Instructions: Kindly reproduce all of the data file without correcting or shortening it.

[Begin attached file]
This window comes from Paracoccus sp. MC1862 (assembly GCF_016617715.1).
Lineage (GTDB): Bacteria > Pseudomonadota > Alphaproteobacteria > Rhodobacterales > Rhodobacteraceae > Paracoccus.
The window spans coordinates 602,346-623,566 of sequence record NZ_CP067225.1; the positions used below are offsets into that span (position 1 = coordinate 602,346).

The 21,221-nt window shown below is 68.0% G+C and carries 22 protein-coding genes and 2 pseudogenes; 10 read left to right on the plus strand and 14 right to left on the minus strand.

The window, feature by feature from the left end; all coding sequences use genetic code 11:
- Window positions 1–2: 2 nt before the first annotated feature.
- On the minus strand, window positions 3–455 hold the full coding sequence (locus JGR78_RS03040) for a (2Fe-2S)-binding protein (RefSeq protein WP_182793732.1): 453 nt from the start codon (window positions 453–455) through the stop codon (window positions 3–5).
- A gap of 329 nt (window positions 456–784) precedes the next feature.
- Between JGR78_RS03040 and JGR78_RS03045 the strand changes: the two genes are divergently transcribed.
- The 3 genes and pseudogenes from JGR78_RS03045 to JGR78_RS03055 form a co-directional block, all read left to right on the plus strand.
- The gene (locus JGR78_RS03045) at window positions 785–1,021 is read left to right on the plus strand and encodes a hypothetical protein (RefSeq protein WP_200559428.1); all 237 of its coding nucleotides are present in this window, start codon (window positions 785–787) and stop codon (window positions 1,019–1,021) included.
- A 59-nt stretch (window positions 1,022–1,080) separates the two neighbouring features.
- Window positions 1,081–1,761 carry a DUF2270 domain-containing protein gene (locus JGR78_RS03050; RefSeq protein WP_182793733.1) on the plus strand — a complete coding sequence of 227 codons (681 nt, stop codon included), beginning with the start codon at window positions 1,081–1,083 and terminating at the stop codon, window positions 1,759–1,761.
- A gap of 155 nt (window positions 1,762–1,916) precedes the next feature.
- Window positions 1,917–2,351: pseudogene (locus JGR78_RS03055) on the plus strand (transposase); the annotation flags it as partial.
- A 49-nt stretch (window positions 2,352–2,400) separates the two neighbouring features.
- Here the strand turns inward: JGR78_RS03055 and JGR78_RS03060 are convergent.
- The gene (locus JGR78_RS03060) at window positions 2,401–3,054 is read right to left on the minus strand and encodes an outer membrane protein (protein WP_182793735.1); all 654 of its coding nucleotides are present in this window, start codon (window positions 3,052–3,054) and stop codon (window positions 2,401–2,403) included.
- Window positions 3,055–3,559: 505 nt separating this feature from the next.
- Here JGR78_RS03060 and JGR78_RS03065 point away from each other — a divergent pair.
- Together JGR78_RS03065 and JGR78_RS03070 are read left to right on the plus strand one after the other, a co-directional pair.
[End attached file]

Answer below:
This window comes from Paracoccus sp. MC1862 (assembly GCF_016617715.1).
Lineage (GTDB): Bacteria > Pseudomonadota > Alphaproteobacteria > Rhodobacterales > Rhodobacteraceae > Paracoccus.
The window spans coordinates 602,346-623,566 of sequence record NZ_CP067225.1; the positions used below are offsets into that span (position 1 = coordinate 602,346).

The 21,221-nt window shown below is 68.0% G+C and carries 22 protein-coding genes and 2 pseudogenes; 10 read left to right on the plus strand and 14 right to left on the minus strand.

The window, feature by feature from the left end; all coding sequences use genetic code 11:
- Window positions 1–2: 2 nt before the first annotated feature.
- On the minus strand, window positions 3–455 hold the full coding sequence (locus JGR78_RS03040) for a (2Fe-2S)-binding protein (RefSeq protein WP_182793732.1): 453 nt from the start codon (window positions 453–455) through the stop codon (window positions 3–5).
- A gap of 329 nt (window positions 456–784) precedes the next feature.
- Between JGR78_RS03040 and JGR78_RS03045 the strand changes: the two genes are divergently transcribed.
- The 3 genes and pseudogenes from JGR78_RS03045 to JGR78_RS03055 form a co-directional block, all read left to right on the plus strand.
- The gene (locus JGR78_RS03045) at window positions 785–1,021 is read left to right on the plus strand and encodes a hypothetical protein (RefSeq protein WP_200559428.1); all 237 of its coding nucleotides are present in this window, start codon (window positions 785–787) and stop codon (window positions 1,019–1,021) included.
- A 59-nt stretch (window positions 1,022–1,080) separates the two neighbouring features.
- Window positions 1,081–1,761 carry a DUF2270 domain-containing protein gene (locus JGR78_RS03050; RefSeq protein WP_182793733.1) on the plus strand — a complete coding sequence of 227 codons (681 nt, stop codon included), beginning with the start codon at window positions 1,081–1,083 and terminating at the stop codon, window positions 1,759–1,761.
- A gap of 155 nt (window positions 1,762–1,916) precedes the next feature.
- Window positions 1,917–2,351: pseudogene (locus JGR78_RS03055) on the plus strand (transposase); the annotation flags it as partial.
- A 49-nt stretch (window positions 2,352–2,400) separates the two neighbouring features.
- Here the strand turns inward: JGR78_RS03055 and JGR78_RS03060 are convergent.
- The gene (locus JGR78_RS03060) at window positions 2,401–3,054 is read right to left on the minus strand and encodes an outer membrane protein (protein WP_182793735.1); all 654 of its coding nucleotides are present in this window, start codon (window positions 3,052–3,054) and stop codon (window positions 2,401–2,403) included.
- Window positions 3,055–3,559: 505 nt separating this feature from the next.
- Here JGR78_RS03060 and JGR78_RS03065 point away from each other — a divergent pair.
- Together JGR78_RS03065 and JGR78_RS03070 are read left to right on the plus strand one after the other, a co-directional pair.